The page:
Polyunsaturated fatty acid composition of the salmon (Salmo salar L.) pineal organ: modification by diet and effect on prostaglandin production.Biochim Biophys Acta. 1996 Feb 16; 1299(3):289-98.BB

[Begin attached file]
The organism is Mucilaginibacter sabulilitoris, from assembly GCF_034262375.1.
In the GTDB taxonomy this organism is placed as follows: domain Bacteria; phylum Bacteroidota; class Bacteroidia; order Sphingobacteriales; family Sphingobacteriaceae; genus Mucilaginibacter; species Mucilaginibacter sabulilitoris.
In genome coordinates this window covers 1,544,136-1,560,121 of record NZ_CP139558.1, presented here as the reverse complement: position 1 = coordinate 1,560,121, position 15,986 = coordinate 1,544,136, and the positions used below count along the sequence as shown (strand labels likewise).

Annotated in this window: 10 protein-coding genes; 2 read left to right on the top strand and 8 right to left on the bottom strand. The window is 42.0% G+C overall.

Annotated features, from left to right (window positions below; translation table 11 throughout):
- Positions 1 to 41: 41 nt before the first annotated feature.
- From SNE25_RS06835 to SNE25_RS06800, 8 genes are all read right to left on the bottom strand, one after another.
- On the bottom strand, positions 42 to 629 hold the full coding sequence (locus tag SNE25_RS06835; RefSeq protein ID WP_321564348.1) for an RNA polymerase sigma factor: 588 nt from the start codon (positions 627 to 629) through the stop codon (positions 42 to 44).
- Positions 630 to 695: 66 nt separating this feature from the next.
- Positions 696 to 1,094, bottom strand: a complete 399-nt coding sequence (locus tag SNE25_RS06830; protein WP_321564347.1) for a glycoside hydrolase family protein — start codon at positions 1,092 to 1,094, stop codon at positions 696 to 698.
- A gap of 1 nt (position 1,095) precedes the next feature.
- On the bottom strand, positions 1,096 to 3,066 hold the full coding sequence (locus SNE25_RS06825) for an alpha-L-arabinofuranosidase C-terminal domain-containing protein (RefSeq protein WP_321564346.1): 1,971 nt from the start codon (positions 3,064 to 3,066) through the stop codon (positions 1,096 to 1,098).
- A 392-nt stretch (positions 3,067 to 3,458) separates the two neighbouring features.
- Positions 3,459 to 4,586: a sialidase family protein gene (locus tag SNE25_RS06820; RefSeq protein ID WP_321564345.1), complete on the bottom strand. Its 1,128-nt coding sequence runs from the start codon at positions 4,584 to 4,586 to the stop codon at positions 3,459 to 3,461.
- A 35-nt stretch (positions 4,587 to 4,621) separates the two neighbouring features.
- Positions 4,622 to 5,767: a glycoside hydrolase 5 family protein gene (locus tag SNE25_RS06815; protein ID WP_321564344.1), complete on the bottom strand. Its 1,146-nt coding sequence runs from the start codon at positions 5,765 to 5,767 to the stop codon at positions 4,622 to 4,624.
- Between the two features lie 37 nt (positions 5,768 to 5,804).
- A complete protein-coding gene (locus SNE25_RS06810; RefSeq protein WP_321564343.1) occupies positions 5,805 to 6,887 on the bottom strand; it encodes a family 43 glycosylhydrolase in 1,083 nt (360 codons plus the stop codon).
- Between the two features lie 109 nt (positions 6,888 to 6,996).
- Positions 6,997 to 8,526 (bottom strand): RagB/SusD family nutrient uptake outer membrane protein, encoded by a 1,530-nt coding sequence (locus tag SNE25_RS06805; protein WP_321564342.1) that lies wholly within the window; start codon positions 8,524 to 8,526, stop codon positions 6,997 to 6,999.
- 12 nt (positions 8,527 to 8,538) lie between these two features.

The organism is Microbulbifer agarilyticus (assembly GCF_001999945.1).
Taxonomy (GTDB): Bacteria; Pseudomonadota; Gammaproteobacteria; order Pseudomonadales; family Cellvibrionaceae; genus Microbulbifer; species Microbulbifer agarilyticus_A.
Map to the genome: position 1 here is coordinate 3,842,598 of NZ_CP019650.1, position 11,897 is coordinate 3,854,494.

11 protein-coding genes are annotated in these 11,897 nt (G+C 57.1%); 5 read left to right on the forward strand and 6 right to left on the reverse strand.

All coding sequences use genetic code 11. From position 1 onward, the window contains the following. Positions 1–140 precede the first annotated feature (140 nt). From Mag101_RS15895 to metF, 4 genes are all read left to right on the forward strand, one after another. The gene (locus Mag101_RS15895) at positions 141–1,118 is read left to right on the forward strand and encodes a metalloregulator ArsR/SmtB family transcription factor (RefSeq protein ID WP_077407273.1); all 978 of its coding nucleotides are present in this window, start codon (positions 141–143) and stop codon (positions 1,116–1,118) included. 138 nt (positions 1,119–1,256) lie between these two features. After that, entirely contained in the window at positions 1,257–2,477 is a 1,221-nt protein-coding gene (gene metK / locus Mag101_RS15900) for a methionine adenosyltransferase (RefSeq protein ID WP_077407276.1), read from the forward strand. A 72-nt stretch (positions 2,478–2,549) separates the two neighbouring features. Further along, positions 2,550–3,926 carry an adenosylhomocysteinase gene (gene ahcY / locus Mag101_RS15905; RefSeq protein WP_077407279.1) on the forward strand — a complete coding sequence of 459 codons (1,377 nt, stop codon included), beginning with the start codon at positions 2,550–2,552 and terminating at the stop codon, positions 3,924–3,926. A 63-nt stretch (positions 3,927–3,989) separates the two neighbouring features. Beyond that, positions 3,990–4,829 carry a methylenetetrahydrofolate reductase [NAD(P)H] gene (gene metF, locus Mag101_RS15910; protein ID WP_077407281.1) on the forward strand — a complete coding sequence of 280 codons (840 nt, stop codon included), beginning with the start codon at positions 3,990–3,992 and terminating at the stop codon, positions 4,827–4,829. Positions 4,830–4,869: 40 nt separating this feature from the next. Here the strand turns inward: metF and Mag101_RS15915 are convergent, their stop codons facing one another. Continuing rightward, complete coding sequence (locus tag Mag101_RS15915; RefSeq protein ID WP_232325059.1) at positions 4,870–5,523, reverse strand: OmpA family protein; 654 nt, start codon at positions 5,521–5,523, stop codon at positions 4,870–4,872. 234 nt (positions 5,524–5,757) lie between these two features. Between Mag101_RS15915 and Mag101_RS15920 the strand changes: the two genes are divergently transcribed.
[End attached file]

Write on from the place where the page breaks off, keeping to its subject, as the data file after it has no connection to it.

To examine the influence of dietary polyunsaturated fatty acids (PUFA) on the lipid composition of the pineal organ and its production of prostaglandins, Atlantic salmon were fed diets containing either fish oils rich in long-chain n-3 polyunsaturated fatty acids, or plant oils with high levels of 18:2(n-6) (sunflower oil) or 18:3(n-3) (linseed oil) for 12 weeks. Lipid content and lipid class composition of the pineal organ were not greatly influenced by the type of oil fed to the fish: choline phosphoglycerides were always the predominant lipid class and the proportion of polar lipids exceeded that of neutral lipids. The pattern of PUFA present in total lipid and individual lipid classes was, however, related to that of the dietary oil. The major PUFA in pineal total lipid from all four dietary groups was 22:6(n-3) and the proportion of n-6 PUFA present was highest in lipid from salmon fed sunflower oil. Both PGE and PGF analogues of the 2- and 3-series were detected in pineal homogenates from all dietary groups with the former prostaglandin being the most abundant. The ratio of PGE2/PGE3 was greatest in fish fed sunflower oil and lowest in those fed linseed oil. The results provide further evidence that despite its anatomical location the pineal organ resembles non-neural tissues more than brain in terms of lipid composition and prostaglandin production.